Running any business is a cyclical activity. That cycle might be weekly, monthly, or annual, but its various activities create a rhythm that establishes a structure and framework for measurement and growth.

As a business grows and develops, a company can put itself under significant strain. Understanding what existing resources can cope with month on month in terms of servicing sales gives an organisation the insight and knowledge to predict future resource needs and plan investments accordingly.

Goal setting within specific time frames

The accounting year establish fixed dates that focus the mind and give a management team specific goals that need to be achieved within specific time frames. The tax year typically runs from 6th April to 5th April the following year, and this rhythm has been the beating heart of businesses for generations.

For those who are self employed it is crucial to make a note of the deadline for self assessment tax returns – The penalties for retuning these late can add up to significant amounts if left unreturned. There are different dates for submitting your self assessment tax returns depending on how to prepare them. For example, if you still prepare them the old-fashioned way on paper, then the deadline is 31st October. However, HMRC is encouraging everyone to move to an online based system, and the final deadline for both filing and paying is 31st January.

Splitting the year into four via VAT

VAT is another of those cyclical events that come round very quickly every one or three months. When you register for VAT you have the option to choose to pay your VAT monthly or quarterly. Although quarterly is the most common, what you choose may depend on the nature of your business and your predicted cash flow.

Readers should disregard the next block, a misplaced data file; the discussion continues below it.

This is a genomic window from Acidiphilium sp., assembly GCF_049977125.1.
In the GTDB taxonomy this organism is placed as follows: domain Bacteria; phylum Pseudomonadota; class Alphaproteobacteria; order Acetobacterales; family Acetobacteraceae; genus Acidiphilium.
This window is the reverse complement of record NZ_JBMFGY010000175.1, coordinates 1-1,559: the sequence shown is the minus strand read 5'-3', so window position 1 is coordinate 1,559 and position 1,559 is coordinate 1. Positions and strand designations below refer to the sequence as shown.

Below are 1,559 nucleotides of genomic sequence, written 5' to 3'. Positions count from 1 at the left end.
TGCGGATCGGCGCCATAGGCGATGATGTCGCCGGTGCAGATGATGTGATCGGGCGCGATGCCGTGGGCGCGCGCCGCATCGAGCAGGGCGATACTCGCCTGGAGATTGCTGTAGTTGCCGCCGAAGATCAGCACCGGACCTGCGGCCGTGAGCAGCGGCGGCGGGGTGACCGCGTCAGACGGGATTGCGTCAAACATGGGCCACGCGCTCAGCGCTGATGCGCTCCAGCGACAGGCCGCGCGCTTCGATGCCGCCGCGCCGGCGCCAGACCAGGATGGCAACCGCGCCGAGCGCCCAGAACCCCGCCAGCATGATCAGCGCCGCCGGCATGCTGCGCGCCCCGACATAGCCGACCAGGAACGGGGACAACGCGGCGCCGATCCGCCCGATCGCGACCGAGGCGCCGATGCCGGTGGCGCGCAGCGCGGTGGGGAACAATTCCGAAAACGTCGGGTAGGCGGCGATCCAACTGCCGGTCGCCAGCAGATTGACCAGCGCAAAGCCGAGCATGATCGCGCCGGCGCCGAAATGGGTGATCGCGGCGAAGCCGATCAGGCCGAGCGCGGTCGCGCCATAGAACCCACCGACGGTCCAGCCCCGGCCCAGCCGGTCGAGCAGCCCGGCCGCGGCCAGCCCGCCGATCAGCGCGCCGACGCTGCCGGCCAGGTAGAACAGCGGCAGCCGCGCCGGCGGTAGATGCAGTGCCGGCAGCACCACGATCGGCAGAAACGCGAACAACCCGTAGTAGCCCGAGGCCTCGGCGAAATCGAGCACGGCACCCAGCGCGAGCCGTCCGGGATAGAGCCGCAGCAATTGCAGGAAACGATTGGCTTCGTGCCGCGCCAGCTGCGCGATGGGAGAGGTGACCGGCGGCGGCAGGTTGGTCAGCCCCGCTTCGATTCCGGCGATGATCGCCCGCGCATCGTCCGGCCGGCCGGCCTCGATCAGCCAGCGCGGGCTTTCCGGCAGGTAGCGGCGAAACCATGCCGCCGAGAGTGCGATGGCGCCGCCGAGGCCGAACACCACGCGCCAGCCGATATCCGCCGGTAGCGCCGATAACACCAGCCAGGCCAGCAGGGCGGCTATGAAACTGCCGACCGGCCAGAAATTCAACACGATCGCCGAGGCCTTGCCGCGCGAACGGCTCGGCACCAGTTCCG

The monthly scheme requires you making payments towards your VAT bill each month based on your last return. You can then reconcile this at the end of the year and then make a final payment or apply for a refund. This is a better way for companies turning over less than £1.35 million a year which does not have many expenses to claim back the VAT.

However, if your business claims VAT on purchases and expenses then your cash flow will not cope with an annual scheme that requires a monthly payment, as any rebate won’t be paid to you until the end of the year. A quarterly cycle would work better for you will help you protect your cash flow.

Businesses turning over more than £1.6m have to stick to a quarterly VAT regime.

Also read: Tips from Financial Advisors: Ways to Reach the Top

Important dates in the marketing calendar

Beyond key accounting dates, an organisation needs to make sure it follows important marketing dates relevant to their business activities. The most obvious dates are the main national holidays – Christmas, Easter, Bank holidays, Eid, Ramadan, Hanukkah. But beyond that every day celebrates something that relates to different likes and communities around the world – whether it is food related such as vegetarianism or veganism, National Avocado Day, Black Monday, Blue Monday, Pi Day, National School Counselling Week, National Clean Your Desk Day, even a National Random Acts of Kindness Day. 

You can pick as many as you like to use as vehicles to market your business, structuring your weekly and monthly activities and giving them focus. 

Creating a structure is crucial for business success. It focuses the attention on the future and helps you to be more creative around your marketing, and keeps you grounded and organised when it comes to resourcing and reinvesting.